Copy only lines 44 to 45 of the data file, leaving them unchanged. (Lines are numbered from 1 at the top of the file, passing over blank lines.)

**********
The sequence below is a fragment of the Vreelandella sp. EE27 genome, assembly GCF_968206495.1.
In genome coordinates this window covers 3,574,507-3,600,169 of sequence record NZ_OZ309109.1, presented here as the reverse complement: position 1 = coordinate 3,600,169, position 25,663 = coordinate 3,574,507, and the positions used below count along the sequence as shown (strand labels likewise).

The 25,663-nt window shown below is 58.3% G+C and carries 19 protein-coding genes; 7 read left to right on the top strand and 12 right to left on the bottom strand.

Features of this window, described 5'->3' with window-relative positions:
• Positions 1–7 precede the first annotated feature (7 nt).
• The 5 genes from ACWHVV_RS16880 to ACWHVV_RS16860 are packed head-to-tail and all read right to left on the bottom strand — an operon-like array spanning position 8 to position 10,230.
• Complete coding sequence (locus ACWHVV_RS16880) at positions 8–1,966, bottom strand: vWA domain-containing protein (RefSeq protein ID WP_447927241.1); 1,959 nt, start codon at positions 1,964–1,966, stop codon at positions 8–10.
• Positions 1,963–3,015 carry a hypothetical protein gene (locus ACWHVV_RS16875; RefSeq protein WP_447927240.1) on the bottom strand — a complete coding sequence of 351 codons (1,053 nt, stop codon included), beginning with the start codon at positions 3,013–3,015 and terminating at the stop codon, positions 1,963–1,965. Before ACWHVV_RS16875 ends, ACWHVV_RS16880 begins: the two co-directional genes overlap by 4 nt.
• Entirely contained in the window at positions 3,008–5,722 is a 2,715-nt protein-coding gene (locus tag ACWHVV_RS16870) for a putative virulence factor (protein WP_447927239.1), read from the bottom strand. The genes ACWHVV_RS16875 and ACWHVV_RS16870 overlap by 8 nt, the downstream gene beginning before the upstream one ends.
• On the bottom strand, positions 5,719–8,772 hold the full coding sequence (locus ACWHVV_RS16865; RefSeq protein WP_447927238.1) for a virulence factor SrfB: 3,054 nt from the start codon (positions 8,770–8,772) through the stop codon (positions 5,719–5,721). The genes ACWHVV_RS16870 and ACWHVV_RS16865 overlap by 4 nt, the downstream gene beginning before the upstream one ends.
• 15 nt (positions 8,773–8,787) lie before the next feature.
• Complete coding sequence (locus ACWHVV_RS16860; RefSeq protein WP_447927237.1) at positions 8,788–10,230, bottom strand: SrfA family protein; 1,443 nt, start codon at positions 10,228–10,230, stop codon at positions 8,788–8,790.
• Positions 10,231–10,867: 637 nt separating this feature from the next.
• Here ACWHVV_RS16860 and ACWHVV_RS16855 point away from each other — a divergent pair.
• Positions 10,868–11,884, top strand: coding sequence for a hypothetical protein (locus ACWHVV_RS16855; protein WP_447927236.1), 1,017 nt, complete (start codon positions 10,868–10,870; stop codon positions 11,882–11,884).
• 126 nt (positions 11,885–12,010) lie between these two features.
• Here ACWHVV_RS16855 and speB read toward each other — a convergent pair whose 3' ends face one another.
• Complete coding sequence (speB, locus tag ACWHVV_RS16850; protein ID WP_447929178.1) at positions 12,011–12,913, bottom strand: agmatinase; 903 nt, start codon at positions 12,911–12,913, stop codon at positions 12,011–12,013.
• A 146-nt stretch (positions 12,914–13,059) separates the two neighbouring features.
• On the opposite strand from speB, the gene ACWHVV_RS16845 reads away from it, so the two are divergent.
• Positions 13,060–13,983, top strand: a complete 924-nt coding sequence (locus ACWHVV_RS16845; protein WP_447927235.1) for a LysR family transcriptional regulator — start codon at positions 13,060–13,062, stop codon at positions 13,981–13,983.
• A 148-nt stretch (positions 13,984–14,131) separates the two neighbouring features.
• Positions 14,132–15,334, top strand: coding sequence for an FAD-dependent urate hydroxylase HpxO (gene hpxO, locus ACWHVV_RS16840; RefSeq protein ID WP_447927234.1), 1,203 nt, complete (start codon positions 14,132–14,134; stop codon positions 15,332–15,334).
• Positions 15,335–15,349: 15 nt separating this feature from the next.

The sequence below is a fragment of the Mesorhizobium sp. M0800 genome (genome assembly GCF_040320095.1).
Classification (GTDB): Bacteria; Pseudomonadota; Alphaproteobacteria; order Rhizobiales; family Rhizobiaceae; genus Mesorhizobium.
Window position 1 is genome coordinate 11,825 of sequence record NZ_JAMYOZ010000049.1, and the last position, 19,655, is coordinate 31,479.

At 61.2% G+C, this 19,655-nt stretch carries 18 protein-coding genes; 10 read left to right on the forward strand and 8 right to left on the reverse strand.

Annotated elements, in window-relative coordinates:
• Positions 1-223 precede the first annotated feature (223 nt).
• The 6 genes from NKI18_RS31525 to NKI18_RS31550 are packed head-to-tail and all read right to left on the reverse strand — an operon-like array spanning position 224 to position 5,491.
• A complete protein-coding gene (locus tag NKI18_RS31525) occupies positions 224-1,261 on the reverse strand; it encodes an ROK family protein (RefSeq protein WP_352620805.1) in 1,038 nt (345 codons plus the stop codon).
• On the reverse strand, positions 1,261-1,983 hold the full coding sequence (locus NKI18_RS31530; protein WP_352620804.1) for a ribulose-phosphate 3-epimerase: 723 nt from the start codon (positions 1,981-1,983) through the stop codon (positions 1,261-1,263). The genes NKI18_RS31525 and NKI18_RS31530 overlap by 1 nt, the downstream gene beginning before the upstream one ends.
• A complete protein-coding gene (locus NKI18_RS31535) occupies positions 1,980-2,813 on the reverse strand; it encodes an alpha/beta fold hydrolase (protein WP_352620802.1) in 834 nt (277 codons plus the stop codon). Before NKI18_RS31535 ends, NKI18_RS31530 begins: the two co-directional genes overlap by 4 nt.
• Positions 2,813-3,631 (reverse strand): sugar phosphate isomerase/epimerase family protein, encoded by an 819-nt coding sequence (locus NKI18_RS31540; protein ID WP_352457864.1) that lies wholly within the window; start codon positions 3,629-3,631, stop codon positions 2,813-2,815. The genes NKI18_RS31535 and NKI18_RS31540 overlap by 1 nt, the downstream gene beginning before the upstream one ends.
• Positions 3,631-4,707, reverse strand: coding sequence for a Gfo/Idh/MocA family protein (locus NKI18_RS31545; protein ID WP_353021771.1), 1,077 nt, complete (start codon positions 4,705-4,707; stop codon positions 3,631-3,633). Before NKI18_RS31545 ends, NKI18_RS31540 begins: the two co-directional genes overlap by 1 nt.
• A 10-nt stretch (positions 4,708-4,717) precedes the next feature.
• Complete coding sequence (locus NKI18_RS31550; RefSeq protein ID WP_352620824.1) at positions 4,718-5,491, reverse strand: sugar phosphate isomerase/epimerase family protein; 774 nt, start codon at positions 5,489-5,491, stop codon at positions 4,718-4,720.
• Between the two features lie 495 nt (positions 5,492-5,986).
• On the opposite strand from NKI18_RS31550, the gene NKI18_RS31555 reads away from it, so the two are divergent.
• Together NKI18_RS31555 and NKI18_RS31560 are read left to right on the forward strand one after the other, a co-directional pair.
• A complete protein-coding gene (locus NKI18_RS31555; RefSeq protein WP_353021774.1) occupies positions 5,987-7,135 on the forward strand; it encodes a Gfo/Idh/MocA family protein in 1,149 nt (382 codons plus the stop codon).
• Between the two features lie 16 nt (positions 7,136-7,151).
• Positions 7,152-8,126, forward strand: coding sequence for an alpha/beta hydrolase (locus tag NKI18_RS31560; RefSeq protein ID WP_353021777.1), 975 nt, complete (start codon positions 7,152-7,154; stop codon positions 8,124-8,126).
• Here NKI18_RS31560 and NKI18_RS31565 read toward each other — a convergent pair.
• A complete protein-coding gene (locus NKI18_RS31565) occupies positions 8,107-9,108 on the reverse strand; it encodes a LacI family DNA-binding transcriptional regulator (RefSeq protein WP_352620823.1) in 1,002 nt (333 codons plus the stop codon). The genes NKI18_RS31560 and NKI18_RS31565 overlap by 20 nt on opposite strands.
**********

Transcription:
• Positions 7,152-8,126, forward strand: coding sequence for an alpha/beta hydrolase (locus tag NKI18_RS31560; RefSeq protein ID WP_353021777.1), 975 nt, complete (start codon positions 7,152-7,154; stop codon positions 8,124-8,126).
• Here NKI18_RS31560 and NKI18_RS31565 read toward each other — a convergent pair.